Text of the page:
Tuesday, 29 March 2011

Why did I decide to go on an Insulin Pump?

Two reasons; I was doing all the work that being on a pump involved; carb counting, testing my blood glucose 7 times daily and paying attention to the glycaemic index of food but my HbA1c results were not improving. They always hovered above the 7% and I decided that they should be better. And the second reason was that I was beginning to feel the aging process catching up with me through my lack of exercise but not wanting to introduce another variable into my routine, I avoided exercise and I found it difficult to plan exercise.

My name is Grainne, I’m approaching the big 4-0, I have been married for 10 years and have two children. I spend a lot of my working life in some kind of administration or secretarial job but left all that to train and qualified as a graphic designer. Before I launched my career as a graphic designer I became a mother for the second time and chose to take care of my children over going back into the work force.

Oh yeah, I have had Type 1 diabetes for 18 years.

Life before the Pump.

I was on a rapid-acting insulin called NovoRapid which I took with my meals and snacks or if I needed to correct a high blood sugar. And I also took a long acting insulin, Lantus which I initially took once daily at bedtime but then for a while I took it twice daily; both morning and evening. I used the Insulin Pens which meant this added up to at least 5 injections daily.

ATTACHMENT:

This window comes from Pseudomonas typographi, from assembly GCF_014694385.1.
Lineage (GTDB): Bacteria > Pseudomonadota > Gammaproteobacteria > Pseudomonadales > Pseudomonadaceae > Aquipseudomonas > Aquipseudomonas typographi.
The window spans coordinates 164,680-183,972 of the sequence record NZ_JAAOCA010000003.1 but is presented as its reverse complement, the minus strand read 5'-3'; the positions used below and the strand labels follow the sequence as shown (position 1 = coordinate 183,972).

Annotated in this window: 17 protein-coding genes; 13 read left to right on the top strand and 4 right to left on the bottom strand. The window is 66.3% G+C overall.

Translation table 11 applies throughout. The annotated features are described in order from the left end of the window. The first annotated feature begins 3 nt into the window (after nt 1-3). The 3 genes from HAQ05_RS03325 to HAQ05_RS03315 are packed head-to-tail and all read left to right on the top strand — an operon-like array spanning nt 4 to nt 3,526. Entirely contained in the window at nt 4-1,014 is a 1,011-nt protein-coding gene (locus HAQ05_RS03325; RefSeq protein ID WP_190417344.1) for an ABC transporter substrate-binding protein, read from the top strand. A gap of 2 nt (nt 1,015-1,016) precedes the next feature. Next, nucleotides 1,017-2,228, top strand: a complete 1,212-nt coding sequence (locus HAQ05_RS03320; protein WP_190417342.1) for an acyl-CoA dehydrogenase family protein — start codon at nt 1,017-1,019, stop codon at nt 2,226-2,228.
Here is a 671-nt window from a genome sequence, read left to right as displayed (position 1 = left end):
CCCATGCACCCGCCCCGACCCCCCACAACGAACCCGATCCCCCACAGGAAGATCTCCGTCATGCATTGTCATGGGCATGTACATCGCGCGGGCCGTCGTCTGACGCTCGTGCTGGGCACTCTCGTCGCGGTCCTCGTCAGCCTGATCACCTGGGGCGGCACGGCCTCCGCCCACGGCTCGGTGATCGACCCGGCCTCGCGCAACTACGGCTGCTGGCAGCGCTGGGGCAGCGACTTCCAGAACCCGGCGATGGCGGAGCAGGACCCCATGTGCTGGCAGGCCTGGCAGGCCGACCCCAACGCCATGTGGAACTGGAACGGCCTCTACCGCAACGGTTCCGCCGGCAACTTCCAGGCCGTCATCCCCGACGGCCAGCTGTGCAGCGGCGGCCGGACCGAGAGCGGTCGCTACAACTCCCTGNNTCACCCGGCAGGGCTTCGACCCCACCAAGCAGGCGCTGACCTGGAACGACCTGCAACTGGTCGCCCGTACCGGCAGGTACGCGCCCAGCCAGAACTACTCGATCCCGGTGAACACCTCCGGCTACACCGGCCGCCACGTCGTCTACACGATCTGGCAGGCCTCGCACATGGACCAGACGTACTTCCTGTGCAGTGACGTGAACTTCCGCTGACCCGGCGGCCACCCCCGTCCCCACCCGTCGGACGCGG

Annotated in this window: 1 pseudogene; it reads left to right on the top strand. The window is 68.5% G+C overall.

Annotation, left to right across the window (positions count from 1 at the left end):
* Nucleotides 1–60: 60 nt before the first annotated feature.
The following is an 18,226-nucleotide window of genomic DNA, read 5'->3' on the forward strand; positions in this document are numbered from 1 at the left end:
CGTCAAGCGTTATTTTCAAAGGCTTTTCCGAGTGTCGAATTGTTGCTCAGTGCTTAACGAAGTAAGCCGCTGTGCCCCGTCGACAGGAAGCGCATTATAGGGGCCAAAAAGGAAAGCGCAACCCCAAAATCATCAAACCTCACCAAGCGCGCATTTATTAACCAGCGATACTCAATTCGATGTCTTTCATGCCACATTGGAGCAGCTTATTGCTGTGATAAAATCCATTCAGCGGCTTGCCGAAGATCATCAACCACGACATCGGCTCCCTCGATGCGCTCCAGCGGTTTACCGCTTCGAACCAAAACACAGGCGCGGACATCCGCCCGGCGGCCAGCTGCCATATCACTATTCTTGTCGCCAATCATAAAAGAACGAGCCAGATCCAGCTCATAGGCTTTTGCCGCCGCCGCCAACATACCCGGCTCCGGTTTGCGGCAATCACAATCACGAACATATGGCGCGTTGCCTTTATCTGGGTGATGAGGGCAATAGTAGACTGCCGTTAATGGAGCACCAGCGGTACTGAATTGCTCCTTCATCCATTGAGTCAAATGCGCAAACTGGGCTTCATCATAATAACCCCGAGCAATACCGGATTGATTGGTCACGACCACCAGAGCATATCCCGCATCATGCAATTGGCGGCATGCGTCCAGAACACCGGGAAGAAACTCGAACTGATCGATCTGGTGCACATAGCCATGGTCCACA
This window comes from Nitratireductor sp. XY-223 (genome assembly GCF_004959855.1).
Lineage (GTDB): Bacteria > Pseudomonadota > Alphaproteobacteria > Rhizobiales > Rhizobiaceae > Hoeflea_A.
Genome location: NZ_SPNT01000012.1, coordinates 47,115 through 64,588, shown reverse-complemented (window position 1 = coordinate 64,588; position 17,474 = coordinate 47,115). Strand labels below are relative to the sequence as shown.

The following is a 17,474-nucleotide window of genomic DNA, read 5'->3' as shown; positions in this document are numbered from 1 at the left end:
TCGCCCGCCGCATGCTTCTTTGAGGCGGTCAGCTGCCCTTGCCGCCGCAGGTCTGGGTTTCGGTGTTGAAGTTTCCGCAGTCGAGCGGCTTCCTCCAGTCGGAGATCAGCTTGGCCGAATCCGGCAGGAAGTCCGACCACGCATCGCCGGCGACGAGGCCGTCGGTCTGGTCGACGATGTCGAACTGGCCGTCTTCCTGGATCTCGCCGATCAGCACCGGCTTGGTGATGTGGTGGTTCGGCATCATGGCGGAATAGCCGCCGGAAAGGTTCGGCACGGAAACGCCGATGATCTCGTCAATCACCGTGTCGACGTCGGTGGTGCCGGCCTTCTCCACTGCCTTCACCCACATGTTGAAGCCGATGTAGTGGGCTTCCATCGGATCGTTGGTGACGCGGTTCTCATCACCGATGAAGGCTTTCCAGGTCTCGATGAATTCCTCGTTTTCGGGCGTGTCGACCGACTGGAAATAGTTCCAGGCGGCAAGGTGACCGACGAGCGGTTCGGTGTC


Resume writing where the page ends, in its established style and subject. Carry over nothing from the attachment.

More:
I measured my carb intake and I tested my blood sugars before meals and two hours afterwards to make sure that I was taking the correct amount of insulin for that meal. From one test to the next I could never predict what my blood sugars would be and every day would have at least one high (greater than 10 mmols) blood glucose reading.

I got frustrated about not being as in control of my diabetes as I should be for the amount of effort I was putting in.

The Process.

The insulin pump was first introduced to me in 2002 when I was living in America and I’m ashamed to say that ignorance prompted me to say “no”. I had been on multiple daily injections (MDI) at that point for 9 years and on the bolus/basal regimen for 4 years. I was never comfortable with change and when my diabetes is concerned I feared it.